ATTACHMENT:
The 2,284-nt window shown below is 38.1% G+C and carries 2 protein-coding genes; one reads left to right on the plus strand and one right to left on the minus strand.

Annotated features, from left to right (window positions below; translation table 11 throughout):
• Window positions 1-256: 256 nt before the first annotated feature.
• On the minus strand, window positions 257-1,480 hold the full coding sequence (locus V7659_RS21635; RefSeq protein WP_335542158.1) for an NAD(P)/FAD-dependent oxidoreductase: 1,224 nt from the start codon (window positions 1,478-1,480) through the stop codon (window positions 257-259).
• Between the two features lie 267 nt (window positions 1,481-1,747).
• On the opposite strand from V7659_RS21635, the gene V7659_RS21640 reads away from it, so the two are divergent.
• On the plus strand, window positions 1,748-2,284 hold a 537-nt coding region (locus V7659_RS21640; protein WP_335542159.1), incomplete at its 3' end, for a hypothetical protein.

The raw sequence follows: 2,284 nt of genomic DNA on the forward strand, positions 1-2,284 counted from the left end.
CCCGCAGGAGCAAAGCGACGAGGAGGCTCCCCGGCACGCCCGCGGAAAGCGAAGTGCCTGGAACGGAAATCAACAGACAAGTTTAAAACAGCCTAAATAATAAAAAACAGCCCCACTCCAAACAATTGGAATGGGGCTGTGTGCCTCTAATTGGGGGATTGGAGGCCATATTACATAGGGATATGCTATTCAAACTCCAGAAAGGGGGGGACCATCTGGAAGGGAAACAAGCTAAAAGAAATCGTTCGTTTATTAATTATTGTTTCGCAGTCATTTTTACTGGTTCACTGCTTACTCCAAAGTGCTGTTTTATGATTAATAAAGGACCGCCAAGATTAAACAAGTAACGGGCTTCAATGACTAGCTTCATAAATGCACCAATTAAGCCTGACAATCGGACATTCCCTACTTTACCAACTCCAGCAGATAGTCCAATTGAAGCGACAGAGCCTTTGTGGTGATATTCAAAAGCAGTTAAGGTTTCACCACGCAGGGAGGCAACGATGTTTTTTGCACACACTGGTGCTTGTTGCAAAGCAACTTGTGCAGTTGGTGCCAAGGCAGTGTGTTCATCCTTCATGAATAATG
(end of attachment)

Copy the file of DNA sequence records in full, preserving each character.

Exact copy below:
The 2,284-nt window shown below is 38.1% G+C and carries 2 protein-coding genes; one reads left to right on the plus strand and one right to left on the minus strand.

Annotated features, from left to right (window positions below; translation table 11 throughout):
• Window positions 1-256: 256 nt before the first annotated feature.
• On the minus strand, window positions 257-1,480 hold the full coding sequence (locus V7659_RS21635; RefSeq protein WP_335542158.1) for an NAD(P)/FAD-dependent oxidoreductase: 1,224 nt from the start codon (window positions 1,478-1,480) through the stop codon (window positions 257-259).
• Between the two features lie 267 nt (window positions 1,481-1,747).
• On the opposite strand from V7659_RS21635, the gene V7659_RS21640 reads away from it, so the two are divergent.
• On the plus strand, window positions 1,748-2,284 hold a 537-nt coding region (locus V7659_RS21640; protein WP_335542159.1), incomplete at its 3' end, for a hypothetical protein.

The raw sequence follows: 2,284 nt of genomic DNA on the forward strand, positions 1-2,284 counted from the left end.
CCCGCAGGAGCAAAGCGACGAGGAGGCTCCCCGGCACGCCCGCGGAAAGCGAAGTGCCTGGAACGGAAATCAACAGACAAGTTTAAAACAGCCTAAATAATAAAAAACAGCCCCACTCCAAACAATTGGAATGGGGCTGTGTGCCTCTAATTGGGGGATTGGAGGCCATATTACATAGGGATATGCTATTCAAACTCCAGAAAGGGGGGGACCATCTGGAAGGGAAACAAGCTAAAAGAAATCGTTCGTTTATTAATTATTGTTTCGCAGTCATTTTTACTGGTTCACTGCTTACTCCAAAGTGCTGTTTTATGATTAATAAAGGACCGCCAAGATTAAACAAGTAACGGGCTTCAATGACTAGCTTCATAAATGCACCAATTAAGCCTGACAATCGGACATTCCCTACTTTACCAACTCCAGCAGATAGTCCAATTGAAGCGACAGAGCCTTTGTGGTGATATTCAAAAGCAGTTAAGGTTTCACCACGCAGGGAGGCAACGATGTTTTTTGCACACACTGGTGCTTGTTGCAAAGCAACTTGTGCAGTTGGTGCCAAGGCAGTGTGTTCATCCTTCATGAATAATG